Ah-Mah caught me stealing from her one day. I must have been no more than three, and Ah-Mah’s hidden stash of sugar-coated cough jujubes was more than my grubby Milo-stained hands could resist. I crept into her room and dug inside her bedside drawers for her jar of ruby-coloured gummies, which I gleefully emptied onto floor. Cross legged, I sat hunched over my prized find, merrily sucking each jujube clean of sugar sprinkles before spitting the rest out and stuffing the soggy remnants back into the jar.
Ah Mah’s cough jujubes were bright red with sugar sprinkles. How could a three-year-old resist?
“Pai see!” Ah-Mah yelled, when she caught me in the midst of my sugar stupor. I whirled my head around, my pigtails and ribbons slapping against my cheeks as I discovered, to my horror, that Ah Mah knew exactly what I’d been up to.
She marched me to the bathroom and washed me clean of sugar before shoving a rag into my hands with firm instructions to wipe the stickiness off the floor. I sulked and whined, but she threatened to bring out the cane, so I dutifully did as I was told.
“I’m going to tell your mother,” she threatened, and I scrubbed even more frantically to ensure that not a trace of my misdeeds was left behind.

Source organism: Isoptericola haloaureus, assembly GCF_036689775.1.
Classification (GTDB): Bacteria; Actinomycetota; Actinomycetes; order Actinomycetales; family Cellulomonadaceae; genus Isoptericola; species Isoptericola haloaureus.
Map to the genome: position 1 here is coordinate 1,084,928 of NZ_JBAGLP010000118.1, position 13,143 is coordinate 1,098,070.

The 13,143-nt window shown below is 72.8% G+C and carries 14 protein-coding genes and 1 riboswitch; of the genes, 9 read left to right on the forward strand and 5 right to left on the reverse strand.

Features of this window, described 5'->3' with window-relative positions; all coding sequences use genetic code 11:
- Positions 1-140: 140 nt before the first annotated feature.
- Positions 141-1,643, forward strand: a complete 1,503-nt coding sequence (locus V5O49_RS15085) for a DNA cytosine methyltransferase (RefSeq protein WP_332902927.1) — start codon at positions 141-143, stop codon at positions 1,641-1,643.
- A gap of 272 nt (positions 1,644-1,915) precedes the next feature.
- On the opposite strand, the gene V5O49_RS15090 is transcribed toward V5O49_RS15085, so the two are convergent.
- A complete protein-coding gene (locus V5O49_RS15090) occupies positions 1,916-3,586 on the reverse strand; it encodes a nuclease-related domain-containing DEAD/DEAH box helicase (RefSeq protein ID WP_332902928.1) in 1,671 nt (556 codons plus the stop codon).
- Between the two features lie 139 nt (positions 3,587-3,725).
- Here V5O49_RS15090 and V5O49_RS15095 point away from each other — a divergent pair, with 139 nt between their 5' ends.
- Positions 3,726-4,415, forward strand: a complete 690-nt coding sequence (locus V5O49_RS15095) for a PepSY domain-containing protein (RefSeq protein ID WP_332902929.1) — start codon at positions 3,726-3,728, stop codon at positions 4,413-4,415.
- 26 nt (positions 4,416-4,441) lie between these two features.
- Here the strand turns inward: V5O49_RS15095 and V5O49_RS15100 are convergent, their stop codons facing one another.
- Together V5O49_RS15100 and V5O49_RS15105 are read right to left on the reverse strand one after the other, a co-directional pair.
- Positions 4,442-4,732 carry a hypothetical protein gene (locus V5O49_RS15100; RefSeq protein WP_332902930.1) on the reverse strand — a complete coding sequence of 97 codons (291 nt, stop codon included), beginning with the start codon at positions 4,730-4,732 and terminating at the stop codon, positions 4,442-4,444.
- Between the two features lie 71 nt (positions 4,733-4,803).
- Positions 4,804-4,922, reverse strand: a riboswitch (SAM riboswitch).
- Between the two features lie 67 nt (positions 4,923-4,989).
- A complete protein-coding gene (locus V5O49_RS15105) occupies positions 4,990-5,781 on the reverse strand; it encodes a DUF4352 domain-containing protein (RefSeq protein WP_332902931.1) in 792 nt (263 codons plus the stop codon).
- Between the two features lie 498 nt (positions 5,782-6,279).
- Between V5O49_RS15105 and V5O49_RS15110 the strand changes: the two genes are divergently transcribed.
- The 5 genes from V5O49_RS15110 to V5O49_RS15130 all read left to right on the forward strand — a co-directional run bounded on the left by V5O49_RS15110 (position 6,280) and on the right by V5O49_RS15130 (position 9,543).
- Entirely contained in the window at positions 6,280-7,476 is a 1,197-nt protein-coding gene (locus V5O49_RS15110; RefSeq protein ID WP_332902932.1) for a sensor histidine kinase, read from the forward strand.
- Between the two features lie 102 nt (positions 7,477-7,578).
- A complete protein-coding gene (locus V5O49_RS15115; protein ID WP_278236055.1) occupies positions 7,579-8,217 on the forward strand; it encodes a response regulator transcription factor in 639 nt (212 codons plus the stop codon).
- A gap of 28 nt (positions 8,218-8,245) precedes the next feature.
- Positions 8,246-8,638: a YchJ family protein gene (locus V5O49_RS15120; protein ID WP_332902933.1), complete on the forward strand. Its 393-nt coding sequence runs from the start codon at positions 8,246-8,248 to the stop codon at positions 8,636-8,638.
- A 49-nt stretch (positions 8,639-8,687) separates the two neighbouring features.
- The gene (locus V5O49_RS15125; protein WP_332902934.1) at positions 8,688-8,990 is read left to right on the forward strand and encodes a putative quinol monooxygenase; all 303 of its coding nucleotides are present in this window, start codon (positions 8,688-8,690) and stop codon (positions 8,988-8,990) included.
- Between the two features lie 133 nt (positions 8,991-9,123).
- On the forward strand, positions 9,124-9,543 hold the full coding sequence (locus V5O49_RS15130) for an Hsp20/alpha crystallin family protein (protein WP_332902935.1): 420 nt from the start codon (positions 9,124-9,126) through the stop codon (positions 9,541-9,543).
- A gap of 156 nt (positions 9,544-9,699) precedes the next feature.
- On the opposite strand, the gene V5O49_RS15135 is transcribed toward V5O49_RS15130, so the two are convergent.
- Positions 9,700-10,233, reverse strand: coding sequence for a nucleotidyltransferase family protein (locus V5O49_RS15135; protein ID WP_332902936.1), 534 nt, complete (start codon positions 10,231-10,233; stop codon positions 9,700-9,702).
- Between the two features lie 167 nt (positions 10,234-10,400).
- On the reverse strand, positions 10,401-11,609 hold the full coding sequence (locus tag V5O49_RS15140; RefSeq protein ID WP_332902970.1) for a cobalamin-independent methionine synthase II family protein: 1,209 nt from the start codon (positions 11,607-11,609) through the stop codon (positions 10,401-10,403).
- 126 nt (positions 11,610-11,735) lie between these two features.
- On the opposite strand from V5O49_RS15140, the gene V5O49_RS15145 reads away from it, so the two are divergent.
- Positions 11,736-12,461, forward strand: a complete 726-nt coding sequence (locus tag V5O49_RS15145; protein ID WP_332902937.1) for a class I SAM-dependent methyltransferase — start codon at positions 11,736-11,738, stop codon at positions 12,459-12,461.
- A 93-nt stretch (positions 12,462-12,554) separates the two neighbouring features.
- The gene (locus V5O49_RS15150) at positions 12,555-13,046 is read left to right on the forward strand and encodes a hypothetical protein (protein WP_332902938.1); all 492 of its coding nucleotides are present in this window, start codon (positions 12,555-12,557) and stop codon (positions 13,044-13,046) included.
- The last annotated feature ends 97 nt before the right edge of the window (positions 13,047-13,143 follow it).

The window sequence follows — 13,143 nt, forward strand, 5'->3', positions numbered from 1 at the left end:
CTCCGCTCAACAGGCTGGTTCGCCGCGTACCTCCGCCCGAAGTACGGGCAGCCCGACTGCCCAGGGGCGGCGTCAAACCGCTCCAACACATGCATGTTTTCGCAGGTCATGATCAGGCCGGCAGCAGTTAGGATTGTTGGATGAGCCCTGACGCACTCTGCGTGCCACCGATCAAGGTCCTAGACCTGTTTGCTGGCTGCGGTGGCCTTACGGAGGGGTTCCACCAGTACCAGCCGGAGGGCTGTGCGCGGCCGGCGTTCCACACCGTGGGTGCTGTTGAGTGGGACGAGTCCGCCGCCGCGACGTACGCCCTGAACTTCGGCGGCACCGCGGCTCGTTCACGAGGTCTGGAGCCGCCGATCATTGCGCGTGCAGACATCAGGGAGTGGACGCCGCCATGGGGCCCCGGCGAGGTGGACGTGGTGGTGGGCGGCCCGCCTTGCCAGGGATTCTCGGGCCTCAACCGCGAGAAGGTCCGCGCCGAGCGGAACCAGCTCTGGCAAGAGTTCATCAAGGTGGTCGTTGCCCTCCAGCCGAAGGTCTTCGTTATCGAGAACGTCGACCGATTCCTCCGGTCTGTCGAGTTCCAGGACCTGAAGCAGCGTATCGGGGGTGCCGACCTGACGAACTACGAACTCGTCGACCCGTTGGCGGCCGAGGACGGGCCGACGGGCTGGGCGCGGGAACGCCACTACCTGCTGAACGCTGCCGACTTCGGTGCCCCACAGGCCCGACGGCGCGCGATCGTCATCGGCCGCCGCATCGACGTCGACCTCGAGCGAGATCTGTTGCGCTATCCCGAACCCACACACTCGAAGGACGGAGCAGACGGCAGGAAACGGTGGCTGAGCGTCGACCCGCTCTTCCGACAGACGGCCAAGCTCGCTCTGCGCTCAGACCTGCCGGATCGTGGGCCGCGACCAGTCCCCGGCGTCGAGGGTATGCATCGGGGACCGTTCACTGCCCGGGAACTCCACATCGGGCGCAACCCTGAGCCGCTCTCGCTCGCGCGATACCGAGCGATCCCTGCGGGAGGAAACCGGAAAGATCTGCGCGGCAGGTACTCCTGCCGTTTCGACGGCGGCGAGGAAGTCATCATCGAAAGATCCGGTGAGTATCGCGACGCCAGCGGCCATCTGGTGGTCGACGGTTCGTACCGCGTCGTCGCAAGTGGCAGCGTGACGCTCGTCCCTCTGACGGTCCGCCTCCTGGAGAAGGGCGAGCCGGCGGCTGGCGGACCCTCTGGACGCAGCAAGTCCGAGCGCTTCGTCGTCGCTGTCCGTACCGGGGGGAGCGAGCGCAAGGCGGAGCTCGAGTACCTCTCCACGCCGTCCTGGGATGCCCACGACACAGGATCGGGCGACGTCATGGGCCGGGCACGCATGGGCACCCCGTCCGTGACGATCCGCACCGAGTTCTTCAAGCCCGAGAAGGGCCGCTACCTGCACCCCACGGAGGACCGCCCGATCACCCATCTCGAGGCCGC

But Ah-Mah never tattled to my mother about my mischief, and neither did she ever make good on her promises to cane me. She was, on the contrary, a constant source of comfort in my childhood, and a gentle presence in our somewhat turbulent household.
She made ice lollies for me during the weekends, and pushed 20 cents, 50 cents into my hands every morning before I boarded the school bus. I spent it on chicken-flavoured Kaka snacks, Xiao Ding Dang chocolates and fruit jellies that you had to suck from mini plastic packets. When I knew beforehand that the teacher had scheduled lessons after recess in the AVA (audio visual aid) room, I stocked up on bags of blackcurrent Hacks sweets—five for 20 cents. It was against the rules, but I sneaked them into class anyway, and enjoyed them in secret as we watched videos of Mr Yakki and Miss Lala playing on an old overhead projector.
Jelly cups like these were a favourite childhood treat during the 1980s
And despite Ah-Mah’s efforts to be a tough disciplinarian, she was, at the core, softer than plasticine. She scolded me for leaving my Chinese homework to the last minute, but 30 minutes before the school bus arrived, as I struggled with my writing exercises, she would sigh and sit down patiently beside me, helping to finish off the pages that I hadn’t yet completed.
(My teacher always wondered why the Chinese characters on the right hand pages were always written so much more nicely than those on the left.)
Ah-Mah knew my timetable and schedule better than I myself did. She remembered Milk Mondays, when each of us in school would receive a triangular packet of flavoured milk, courtesy of the huge Marigold truck that pulled into the school driveway just before recess. On Wednesdays, she packed my toothbrush tumbler into my bag; mid-week was when all of us in class had to form a line along the drain just beside the tuckshop, where we brushed, rinsed and spat before being allowed to go back to class.